INGRAHAM: Redskins, he was saying the word "redskins," and he was defending a previous tweet that had been incendiary about redskins.
RYAN: There's no defense for that. It's racial, it's racist, it's ugly.
SELLERS: My only point, for me personally, I can't speak for anybody else in this quartet of brilliant minds. There's six of us now.
CAMEROTA: Thank you.
SELLERS: Blame that on the lack of cappuccino. Limousine liberals. But what I will say is for a lot of us this race is not just about beating Donald Trump, and I think people forget. It's about much more than that. I want to beat Donald Trump and everything he stands for. For me, Joe Walsh is a part of that everything he stands for. Without Donald Trump I'm not sure Joe Walsh and all these individuals didn't have a mascot that emboldens them to go out and parade there xenophobia --
BERMAN: Historically Pat Buchanan in '92 softened George H.W. Bush. Ted Kennedy in 1980 softened Jimmy Carter. Ronald Reagan softened Gerald Ford. If you look back historically some people point and say, hey, if a president does gets primaried, it can weaken him. You don't see that?
GILLUM: No, I don't see that. And just so that viewers know, I certainly don't believe, and I think my colleagues would agree, that there is no road to redemption. What I haven't heard from Mr. Walsh, how did he come to terms with his vitriol? What process has he gone through. His actions, of course, but was it, as I've heard him say, watching Donald Trump illuminate to him the ugliness that was in himself? I don't buy it.
CAMEROTA: Why isn't that possible.
GILLUM: Because he stood with that same hatefulness, in fact, some might argue helped to give birth to it. He preceded it.
CAMEROTA: He argues that. He argues that himself.
GILLUM: And now I want to see him do the work. And doing the work doesn't mean running for president of the United States. I want him to have some courageous conversations that actually illuminate that there's been a growth period rather than what I am concluding to be a very self-motivated act. And I consider the same to be true for Scaramucci.
SELLERS: And we're going to have this discussion on religion later, but I will quote the book of James, because it says faith without works is dead. So before you come up here and want me to have faith that all of a sudden you are a changed man, as we're talking about redemption, then we have to see what work you've put into it.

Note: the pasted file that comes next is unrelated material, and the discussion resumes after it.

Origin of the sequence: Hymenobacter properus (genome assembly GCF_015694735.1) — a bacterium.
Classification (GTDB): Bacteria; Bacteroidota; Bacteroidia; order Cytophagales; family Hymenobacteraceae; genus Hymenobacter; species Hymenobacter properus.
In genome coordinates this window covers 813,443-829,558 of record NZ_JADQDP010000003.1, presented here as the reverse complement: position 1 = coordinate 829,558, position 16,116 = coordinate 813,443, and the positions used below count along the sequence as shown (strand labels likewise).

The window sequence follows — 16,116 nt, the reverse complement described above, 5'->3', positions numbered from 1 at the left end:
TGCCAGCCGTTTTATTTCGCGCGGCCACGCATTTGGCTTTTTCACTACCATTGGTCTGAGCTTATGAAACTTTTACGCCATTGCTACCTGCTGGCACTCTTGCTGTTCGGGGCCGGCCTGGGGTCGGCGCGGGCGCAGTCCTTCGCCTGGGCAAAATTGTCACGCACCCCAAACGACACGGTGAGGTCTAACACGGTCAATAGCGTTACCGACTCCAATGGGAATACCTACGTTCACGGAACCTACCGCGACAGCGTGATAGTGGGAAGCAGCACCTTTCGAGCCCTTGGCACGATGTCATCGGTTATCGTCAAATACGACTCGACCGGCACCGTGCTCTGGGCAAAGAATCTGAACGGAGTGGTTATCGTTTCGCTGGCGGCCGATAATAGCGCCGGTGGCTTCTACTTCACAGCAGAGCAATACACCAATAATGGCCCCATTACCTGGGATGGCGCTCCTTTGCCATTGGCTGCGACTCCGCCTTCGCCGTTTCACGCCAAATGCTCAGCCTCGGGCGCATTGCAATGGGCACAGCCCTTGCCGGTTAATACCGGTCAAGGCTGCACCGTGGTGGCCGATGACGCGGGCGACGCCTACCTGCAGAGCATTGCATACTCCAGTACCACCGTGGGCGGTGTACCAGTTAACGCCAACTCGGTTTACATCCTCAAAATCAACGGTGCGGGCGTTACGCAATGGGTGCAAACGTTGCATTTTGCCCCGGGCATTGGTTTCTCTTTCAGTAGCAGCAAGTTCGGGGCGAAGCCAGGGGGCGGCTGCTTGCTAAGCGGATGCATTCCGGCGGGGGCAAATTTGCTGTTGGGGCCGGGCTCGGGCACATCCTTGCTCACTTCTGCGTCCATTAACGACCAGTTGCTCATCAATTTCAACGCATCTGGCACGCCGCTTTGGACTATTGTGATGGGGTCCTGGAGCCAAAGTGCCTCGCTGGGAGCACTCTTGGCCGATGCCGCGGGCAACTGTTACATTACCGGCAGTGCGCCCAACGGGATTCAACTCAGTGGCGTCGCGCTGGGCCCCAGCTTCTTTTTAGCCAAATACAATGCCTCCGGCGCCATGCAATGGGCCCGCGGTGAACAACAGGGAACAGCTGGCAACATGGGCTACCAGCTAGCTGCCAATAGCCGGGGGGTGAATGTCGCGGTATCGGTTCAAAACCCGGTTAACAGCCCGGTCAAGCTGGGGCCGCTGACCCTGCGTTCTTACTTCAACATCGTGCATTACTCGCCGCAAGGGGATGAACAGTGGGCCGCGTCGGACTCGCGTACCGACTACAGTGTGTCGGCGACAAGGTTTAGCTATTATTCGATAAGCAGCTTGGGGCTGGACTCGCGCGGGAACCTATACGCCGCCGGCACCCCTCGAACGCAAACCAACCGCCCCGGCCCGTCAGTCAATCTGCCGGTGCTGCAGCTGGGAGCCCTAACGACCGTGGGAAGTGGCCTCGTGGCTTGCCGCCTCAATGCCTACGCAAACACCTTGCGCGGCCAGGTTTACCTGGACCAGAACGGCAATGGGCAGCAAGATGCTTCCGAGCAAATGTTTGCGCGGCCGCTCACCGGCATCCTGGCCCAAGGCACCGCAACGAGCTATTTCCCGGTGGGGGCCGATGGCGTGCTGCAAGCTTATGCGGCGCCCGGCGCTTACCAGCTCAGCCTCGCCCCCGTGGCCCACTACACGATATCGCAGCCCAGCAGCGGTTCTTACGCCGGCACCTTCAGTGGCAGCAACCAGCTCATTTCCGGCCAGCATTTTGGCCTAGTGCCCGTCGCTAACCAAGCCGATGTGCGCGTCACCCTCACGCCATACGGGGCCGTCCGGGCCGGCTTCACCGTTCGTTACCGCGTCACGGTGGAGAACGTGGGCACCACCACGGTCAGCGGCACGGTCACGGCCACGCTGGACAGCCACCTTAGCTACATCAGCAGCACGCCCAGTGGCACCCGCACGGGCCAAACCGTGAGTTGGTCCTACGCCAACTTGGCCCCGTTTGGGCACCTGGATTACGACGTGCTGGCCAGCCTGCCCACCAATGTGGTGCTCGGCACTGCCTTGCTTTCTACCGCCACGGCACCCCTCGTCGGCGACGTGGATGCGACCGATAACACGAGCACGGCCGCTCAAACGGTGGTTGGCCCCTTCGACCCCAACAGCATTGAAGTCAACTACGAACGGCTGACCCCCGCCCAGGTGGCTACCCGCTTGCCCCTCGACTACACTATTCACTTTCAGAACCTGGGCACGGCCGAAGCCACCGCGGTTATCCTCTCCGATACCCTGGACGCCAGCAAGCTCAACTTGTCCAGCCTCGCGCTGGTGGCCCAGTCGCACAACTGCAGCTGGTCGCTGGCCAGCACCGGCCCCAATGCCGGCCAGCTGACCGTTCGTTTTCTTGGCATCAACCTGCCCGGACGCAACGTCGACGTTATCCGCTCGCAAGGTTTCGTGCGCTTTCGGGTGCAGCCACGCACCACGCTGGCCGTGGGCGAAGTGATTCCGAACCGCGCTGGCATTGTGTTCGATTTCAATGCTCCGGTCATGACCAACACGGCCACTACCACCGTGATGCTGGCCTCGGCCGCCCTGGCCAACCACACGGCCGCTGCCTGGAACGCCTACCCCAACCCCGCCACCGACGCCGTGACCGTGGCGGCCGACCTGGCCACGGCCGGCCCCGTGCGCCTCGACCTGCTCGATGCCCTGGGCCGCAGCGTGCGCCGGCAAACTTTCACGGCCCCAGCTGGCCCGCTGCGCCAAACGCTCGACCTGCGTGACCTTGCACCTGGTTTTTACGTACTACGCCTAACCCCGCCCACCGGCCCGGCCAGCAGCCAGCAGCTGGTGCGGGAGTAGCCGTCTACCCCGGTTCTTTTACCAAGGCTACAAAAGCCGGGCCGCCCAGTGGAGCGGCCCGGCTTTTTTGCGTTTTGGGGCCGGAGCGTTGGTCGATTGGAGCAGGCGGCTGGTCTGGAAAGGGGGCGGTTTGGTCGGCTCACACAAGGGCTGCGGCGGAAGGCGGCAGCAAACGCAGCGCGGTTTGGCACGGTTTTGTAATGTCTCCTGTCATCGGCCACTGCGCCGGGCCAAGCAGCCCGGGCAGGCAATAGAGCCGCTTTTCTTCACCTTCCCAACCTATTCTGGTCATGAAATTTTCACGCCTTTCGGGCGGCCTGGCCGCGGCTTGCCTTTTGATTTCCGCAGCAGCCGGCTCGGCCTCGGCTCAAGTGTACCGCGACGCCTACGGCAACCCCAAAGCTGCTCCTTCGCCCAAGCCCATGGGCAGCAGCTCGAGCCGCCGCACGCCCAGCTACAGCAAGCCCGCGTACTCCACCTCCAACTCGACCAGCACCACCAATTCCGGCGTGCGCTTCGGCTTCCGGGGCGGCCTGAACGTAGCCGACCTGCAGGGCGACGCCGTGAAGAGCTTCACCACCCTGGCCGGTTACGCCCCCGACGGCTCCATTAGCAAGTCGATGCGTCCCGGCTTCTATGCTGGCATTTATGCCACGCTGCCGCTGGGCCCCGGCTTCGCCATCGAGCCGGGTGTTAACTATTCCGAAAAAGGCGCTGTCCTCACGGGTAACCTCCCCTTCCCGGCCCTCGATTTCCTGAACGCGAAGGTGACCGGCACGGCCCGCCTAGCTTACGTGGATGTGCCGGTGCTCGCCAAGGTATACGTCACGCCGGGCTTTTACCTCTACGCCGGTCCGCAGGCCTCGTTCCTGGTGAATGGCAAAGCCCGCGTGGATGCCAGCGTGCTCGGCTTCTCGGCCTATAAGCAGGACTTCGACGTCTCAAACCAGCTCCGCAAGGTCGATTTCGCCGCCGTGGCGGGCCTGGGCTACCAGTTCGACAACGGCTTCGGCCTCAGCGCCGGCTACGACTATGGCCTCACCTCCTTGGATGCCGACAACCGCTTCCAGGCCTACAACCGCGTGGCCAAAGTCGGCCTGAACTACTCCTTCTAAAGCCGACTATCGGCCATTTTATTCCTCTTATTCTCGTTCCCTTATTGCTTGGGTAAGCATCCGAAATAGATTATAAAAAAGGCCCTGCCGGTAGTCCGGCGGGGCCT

RYAN: But maybe he is changing. I want to believe. George Wallace -- I want to believe -- no, but I want to believe -- I believe in redemption.
RYE: I believe in redemption, too.
RYAN: But also show me. I'm from show me state, even though I'm from Maryland. But show me.
CAMEROTA: The other state.
RYAN: But remember George Wallace apologized towards the end of his life. I believe that people know that they're doing wrong and they know it's wrong just to galvanize people, but at the same time, they're hurting people.
I believe you're right, he needs to do the work. He doesn't need to run for President. We don't need -- this person has got to be a moral world leader.
BAKARI SELLERS, FORMER SOUTH CAROLINA HOUSE MEMBER: I don't believe in redemption.
ALISYN CAMEROTA, CNN ANCHOR: Now, you don't.
RYAN: Now, you don't?
SELLERS: I have to regroup for that. No, because I don't believe that George Wallace could be redeemed. He hurt too many people.
ANGELA RYE, CNN POLITICAL COMMENTATOR: Here is the bottom line.
CAMEROTA: Yes, give us the bottom line.
RYE: When John brought up Pat Buchanan, you were going to talk about how folks could be racist and insert themselves in presidential elections, but I think our reality is simple.
Joe Walsh is not different than Donald Trump is not different from Anthony Scaramucci. And so congratulations, all of you all are narcissists, and you've had your platform and your moment. Enjoy it -- this short moment of fame. Enjoy it.
CAMEROTA: All right, all stars. On that note, thank you all very much for this conversation.
SELLERS: I am confused about redemption.
RYE: No, it could be your team. You can stay.
RYAN: They could be redeemed, but don't run for President.
SELLERS: Fair enough. RYE: Be redeemed.
CAMEROTA: All right. Moving on. Expressing regret, then amping up more tariff threats. Where does the President really stand on the trade war with China or economic policy for that matter? We will speak with the White House's former top economist, next.
[08:20:25] CAMEROTA: President Trump sending mixed messages on this trade war with China at the G7 Summit.